The Tory blood is up, spoiling for a fight: we should pull out of the EU. A perfect storm is brewing across the continent – the euro is in crisis (I’m not holding my breath for apologies from the pro-euro brigade), talk of imminent fiscal union, new Brussels budget demands at a time of austerity at home, rising anti-European sentiment across the many member states, with parties such as the True Finns coming to power – and a new British Conservative-led government increasingly frustrated at how Brussels ties its hands. Enough, surely, is enough.
There are reports of several cabinet members wanting to pull out of the EU, along with many of the new Tory MPs. Public opinion, which has generally been supportive of remaining in the EU, is shifting rapidly – the opinion poll reported on ConservativeHome on Tuesday suggested voters would vote 2 to 1 to leave the EU in a referendum. It is no surprise that the shrewdest of our political commentators, Matthew Parris, wrote recently (£) that the plate tectonics are shifting, and leaving the EU could become a reality.
So let’s get real. The arguments for and against leaving the EU are finely balanced, but there is an overwhelming reason why Conservatives should not want the government to try to leave: it would derail everything else the government wants to do. I voted for this government because I wanted to reform healthcare, education and welfare, so we get the public services we deserve, to bring down taxes and to stop the inexorable growth of red tape and bureaucracy. I didn’t vote for it because I wanted to pull out of the EU.
Don’t underestimate how all consuming pulling out of the EU would be. The referendum itself would be a political nuclear bomb compared to the AV poll’s little firecracker. Wall to wall coverage, taking up all the energies of government, blowing everything else out of the water for probably a year. It would pitch the Lib Dems against the Tories in one of the most fundamental issues for the country, and one they are genuinely passionate about (unlike AV), and it is difficult to see the coalition surviving that. An imploding coalition wouldn’t lead to us leaving the EU, but to a general election where voters would be likely to punish the Conservatives for bringing the country into this mess in just two short years.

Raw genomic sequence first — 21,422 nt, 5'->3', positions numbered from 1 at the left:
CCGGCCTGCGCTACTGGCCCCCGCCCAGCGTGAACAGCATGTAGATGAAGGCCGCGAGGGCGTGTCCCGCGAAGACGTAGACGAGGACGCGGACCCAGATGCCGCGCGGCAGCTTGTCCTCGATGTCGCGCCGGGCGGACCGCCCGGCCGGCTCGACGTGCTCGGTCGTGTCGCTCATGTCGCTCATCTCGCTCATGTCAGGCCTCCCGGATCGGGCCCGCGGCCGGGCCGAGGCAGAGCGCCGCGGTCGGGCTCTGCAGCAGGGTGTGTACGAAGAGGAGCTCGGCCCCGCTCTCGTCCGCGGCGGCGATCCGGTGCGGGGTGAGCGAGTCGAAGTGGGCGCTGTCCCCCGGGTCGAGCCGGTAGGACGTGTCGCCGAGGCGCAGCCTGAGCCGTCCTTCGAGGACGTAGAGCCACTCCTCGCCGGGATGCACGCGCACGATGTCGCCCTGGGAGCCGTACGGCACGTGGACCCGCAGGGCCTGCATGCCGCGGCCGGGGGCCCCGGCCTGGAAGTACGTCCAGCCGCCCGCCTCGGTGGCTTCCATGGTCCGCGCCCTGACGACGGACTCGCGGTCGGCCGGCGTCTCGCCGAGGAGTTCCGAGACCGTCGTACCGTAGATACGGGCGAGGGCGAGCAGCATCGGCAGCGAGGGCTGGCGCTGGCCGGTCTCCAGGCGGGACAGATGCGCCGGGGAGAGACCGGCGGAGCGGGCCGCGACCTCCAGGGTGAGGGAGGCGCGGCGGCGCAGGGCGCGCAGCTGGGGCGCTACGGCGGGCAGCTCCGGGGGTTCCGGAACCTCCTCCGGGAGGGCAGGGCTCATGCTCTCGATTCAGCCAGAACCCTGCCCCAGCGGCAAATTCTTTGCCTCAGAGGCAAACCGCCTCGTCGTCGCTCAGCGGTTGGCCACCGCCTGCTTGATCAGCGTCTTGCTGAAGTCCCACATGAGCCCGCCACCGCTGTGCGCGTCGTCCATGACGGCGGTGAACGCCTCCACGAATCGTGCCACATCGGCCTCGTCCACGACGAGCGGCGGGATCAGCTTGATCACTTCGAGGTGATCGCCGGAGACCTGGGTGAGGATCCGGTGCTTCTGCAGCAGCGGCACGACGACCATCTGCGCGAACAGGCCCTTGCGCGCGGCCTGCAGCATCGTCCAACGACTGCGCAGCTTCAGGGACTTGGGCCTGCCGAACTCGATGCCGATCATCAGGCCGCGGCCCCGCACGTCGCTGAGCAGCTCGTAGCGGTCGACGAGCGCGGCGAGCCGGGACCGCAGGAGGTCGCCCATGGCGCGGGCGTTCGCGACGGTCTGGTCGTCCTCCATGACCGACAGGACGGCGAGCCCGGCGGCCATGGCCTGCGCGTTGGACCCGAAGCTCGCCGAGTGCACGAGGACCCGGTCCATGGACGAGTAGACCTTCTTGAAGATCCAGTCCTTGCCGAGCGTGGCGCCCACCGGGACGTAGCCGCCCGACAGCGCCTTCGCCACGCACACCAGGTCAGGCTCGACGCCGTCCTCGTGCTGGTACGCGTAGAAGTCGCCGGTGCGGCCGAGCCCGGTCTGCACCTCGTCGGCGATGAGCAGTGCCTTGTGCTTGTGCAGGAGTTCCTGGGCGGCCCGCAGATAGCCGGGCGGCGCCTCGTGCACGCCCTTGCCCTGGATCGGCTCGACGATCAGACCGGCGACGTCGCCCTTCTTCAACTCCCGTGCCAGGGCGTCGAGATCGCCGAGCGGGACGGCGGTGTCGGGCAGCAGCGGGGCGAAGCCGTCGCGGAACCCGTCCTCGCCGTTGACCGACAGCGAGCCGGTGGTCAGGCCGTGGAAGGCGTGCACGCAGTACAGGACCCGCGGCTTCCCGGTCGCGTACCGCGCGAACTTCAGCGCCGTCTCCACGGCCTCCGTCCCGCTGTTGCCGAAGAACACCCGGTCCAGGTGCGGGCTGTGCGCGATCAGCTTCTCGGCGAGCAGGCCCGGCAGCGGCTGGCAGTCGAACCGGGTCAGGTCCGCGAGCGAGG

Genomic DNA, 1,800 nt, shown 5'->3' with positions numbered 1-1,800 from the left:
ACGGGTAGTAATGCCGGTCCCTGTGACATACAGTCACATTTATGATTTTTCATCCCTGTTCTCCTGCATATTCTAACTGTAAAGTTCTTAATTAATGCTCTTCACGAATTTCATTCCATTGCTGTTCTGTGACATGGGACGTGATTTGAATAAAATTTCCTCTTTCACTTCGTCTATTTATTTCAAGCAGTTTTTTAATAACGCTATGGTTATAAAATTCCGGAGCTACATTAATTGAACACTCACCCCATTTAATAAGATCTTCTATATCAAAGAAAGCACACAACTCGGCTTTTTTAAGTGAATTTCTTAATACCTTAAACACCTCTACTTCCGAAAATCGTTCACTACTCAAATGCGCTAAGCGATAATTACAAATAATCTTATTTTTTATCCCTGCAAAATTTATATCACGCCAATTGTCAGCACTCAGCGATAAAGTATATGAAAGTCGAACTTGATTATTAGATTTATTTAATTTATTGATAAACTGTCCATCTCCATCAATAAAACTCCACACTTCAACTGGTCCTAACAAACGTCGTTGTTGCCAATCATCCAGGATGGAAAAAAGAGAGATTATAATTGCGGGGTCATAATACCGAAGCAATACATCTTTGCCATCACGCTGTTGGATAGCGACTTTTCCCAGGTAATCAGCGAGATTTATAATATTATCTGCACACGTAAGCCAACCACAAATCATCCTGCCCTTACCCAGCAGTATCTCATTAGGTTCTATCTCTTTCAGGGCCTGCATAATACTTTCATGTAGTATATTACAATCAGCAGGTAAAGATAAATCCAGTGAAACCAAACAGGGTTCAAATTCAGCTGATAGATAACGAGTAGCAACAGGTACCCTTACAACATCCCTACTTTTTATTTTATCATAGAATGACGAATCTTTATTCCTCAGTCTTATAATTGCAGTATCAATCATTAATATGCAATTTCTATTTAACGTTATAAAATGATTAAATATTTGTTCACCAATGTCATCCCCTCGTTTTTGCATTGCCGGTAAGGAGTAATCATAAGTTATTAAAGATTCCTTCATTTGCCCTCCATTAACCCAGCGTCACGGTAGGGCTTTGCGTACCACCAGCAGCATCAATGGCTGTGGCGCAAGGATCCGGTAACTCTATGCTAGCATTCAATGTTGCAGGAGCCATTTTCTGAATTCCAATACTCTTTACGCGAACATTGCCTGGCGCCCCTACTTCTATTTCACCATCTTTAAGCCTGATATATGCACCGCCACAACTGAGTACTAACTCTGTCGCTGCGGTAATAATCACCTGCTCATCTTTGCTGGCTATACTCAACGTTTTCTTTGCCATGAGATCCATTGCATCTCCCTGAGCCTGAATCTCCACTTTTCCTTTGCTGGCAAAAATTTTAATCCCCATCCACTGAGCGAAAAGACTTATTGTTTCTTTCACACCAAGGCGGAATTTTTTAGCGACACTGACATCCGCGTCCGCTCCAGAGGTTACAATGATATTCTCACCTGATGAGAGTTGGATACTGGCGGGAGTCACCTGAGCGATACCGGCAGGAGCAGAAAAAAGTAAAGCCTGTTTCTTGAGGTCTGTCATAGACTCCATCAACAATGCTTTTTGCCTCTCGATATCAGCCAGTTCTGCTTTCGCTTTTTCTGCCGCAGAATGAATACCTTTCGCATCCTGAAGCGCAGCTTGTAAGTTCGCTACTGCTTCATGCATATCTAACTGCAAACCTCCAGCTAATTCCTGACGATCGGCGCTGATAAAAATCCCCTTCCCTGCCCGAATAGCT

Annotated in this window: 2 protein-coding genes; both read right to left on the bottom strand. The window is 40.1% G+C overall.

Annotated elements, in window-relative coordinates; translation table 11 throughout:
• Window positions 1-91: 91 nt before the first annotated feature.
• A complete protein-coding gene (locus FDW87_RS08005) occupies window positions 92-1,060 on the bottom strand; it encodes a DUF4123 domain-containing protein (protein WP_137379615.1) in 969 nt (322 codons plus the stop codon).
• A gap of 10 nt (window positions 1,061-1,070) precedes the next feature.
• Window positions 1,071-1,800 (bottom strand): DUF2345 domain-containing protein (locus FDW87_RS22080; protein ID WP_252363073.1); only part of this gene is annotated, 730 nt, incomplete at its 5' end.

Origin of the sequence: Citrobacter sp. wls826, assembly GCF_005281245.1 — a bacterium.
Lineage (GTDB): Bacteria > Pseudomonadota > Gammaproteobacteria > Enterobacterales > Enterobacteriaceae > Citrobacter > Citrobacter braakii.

And the referendum would be the easy part – actually disentangling from the EU would be a hideous set of complex negotiations across pretty much the entire range of government functions. We would have to negotiate, if we want to get the best possible arrangements with the EU afterwards – just pulling out unilaterally and refusing to talk about how things will work in the future would put us at a serious disadvantage.
So, if you want the government to do what it was elected to do, then don’t expect it to pull out of the EU. Personally, I think we should give EU reform a serious push, in a way that no government has previously done – and as David Cameron told the Spectator, the EU crisis could be an opportunity for that. Watch this space.